What are Functional Skills?Edit
Functional Skills are UK recognised qualifications in Maths, English language, and ICT. Their focus is on problem-solving in real-life situations, skills you might use in everyday life and the workplace.Functional Skills can be taken as stepping-stones to GCSE, or in some circumstances as an alternative to GCSEs. They are especially useful if you're doing an Apprenticeship. However, they don't exempt you from having to study maths and English if you go to college at 16-19 - see below. Functional Skills Level 1 is pitched at the same level as a GCSE grade 3-1 (D-G) while Level 2 is aimed at GCSE grade 9-4 (A*-C). This infographic from the UK Qualifications and Credit Framework explains what the levels mean.
The tests are taken at a Functional Skills test centre, under exam conditions. They can be on paper, or on-screen. They don't have set exam dates, so you can take them whenever you're ready.
Functional Skills are applied qualifications which enable students to demonstrate real-life skills in English, mathematics and ICT.
Students demonstrate the skills through real-life assessments set in every day contexts.
They are recognised as gateway qualifications, used in many existing apprenticeships and by students who may not yet have achieved a GCSE grade C or above; they are widely used in adult education.
In a consultation held by Ofqual in 2014, 70% of employers said that the qualifications assessed the skills employers need in the workplace.
Are Functional Skills Level 2 equivalent to a GCSE? Edit
Not quite. Functional Skills Level 2 are accredited at Level 2, ie the same difficulty as GCSEs grade 9-4, but they have a much narrower content.
The size of qualifications in the UK is normally explained in terms of Guided Learning Hours. A GCSE is accredited at 120 Guided Learning Hours, while a Functional Skills Level 2 is 45 Guided Learning Hours. Thus, a Functional Skills Level 2 is worth less than half of a GCSE.
Why take Functional Skills?Edit
- You can take the exams on-demand at a test centre. The tests can be taken all year round, not just during the exam season. As soon as you're ready, you can take the exam.
- There is a real-life focus in Functional Skills testing, so they have value to employers and many will accept Level 2 Functional Skills as an alternative to GCSEs .
- It shows ability at Level 1 or Level 2, which may get you onto college courses, even if you have to keep studying for a GCSE while you're there. The fact that you have FS maths Level 2 shows you can probably get a good pass at GCSE, too, in time.
- Apprenticeships - Functional Skills meet the English, maths and ICT requirements. You need to have a qualification in English, maths, and for some jobs ICT by the time you finish an Apprenticeship. You don't need to have it when you start. Functional Skills Level 1 meets the requirements for Intermediate (Level 2) Apprenticeships, and FS Level 2 meets the requirements for Advanced Apprenticeships (Level 3 Apprenticeships). This means that if you already have FS Level 1, you don't need to be sent on classes for those subjects during your apprenticeship. This may make you a more attractive prospect to an apprenticeship employer. Many apprenticeship adverts state that having GCSE or FS English and maths is an advantage. Read more about Apprenticeships.
- Good confidence boost and an introduction to taking qualifications.
- Many online courses available, or self-study, or you may be able to get free classes at a local college.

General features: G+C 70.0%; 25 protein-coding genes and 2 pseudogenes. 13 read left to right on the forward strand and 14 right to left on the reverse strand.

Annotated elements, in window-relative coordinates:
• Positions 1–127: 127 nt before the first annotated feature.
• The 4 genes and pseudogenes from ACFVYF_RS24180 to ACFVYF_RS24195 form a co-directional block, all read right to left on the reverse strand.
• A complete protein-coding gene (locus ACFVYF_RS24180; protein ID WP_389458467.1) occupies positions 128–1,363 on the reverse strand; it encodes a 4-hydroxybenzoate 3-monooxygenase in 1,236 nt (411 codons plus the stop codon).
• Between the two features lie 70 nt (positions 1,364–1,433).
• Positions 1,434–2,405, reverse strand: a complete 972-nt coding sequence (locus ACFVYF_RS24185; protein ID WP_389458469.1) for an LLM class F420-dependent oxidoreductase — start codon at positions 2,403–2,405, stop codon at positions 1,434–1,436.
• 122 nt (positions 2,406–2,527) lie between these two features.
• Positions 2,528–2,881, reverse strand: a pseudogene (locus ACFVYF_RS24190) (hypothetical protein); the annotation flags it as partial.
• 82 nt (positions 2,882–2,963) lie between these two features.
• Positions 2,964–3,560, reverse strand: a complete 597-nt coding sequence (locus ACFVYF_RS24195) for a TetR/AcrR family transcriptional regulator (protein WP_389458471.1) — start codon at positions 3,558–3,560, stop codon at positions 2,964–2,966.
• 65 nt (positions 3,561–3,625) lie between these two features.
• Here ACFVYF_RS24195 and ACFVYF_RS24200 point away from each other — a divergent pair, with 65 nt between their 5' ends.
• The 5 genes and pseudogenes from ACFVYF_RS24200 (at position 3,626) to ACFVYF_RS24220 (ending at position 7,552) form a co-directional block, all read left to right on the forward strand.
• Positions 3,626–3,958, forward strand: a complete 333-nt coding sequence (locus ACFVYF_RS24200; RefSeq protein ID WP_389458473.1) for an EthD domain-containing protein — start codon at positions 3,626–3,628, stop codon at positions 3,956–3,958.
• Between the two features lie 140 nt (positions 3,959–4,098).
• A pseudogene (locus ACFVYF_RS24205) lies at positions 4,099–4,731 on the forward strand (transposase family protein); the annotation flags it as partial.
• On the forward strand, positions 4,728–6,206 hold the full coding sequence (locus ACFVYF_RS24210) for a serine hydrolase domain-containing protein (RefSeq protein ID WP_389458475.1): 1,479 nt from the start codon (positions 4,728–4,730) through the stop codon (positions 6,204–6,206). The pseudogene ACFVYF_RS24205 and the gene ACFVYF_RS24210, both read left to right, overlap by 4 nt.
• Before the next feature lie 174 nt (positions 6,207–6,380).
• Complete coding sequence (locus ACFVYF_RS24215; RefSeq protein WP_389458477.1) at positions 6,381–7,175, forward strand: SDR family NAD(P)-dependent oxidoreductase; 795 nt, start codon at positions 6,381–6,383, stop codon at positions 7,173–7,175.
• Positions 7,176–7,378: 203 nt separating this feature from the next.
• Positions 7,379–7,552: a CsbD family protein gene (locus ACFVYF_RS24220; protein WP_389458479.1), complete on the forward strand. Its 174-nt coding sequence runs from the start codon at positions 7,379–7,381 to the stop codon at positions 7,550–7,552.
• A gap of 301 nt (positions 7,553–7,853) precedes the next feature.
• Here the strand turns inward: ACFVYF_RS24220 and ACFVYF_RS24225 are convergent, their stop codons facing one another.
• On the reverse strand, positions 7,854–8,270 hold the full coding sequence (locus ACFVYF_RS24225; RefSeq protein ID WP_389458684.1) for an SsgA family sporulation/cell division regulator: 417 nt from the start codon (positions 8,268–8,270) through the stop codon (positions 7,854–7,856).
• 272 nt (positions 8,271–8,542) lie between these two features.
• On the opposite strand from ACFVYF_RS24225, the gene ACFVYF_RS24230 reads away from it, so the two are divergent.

What Functional Skills DON'T do Edit
Maths and English Requirement at 16-19 Edit
You still have to study English and maths at college if you have Functional Skills level 2.
Functional Skills don't meet the government's requirements for college at age 16-19. If a child is planning to attend college at 16-19, they will need to either have English and maths at GCSE (or IGCSE) Grade 4 / C or above, or to keep studying towards that alongside their other courses. This applies even if you have Functional Skills at Level 2.
However, if you arrive at college with no qualifications in maths and English, or qualifications below a D at GCSE, then the college can put you on a Functional Skills course as a stepping-stone to GCSE.
In 2016 there was some indication that the government might accept Level 2 Functional Skills as meeting the condition of funding, but this didn't happen.
More: Decision to retain forced maths and English GCSE resits ‘extremely’ disappointing' - FE Week, 10 April 2017
Childcare (Early Years Educator) Level 3 RequirementsEdit
Functional skills do not meet the requirements for Level 3 Early Years Educator qualifications. Many are lobbying for this to change, but at present, you would still need to work towards GCSEs.
Functional Skills campaign to stave off 'Catastrophe' of GCSEs - Nursery World
How do I find a Functional Skills test centre?Edit
Search for "Functional Skills private test centre" plus your area name.
Check our 'Finding an exam centre ' pages to see if there is one already recommended by home educators in your area.
You are more likely to find a commercial test centre / private exam centre to do this, than a school.
Here are some test centres that we know of - please add more in the comments. Unless stated otherwise, these centres have not been recommended by home educators so we can't vouch for how friendly they are - we've just found them listed online!
Titchfield, Hampshire: Faregos Home Education exam centre. Dedicated not-for-profit exam centre run by home educators, for home educators.
Tutors & Exams - branches in Coventry and Bolton Dedicated exam centre for external candidates with lots of experience supporting home-educated students. Languages, ICT, Computer Science and more. Access Arrangements (SEN) friendly.
Trades Union Congress: Understanding Functional Skills, for Union Learning Reps.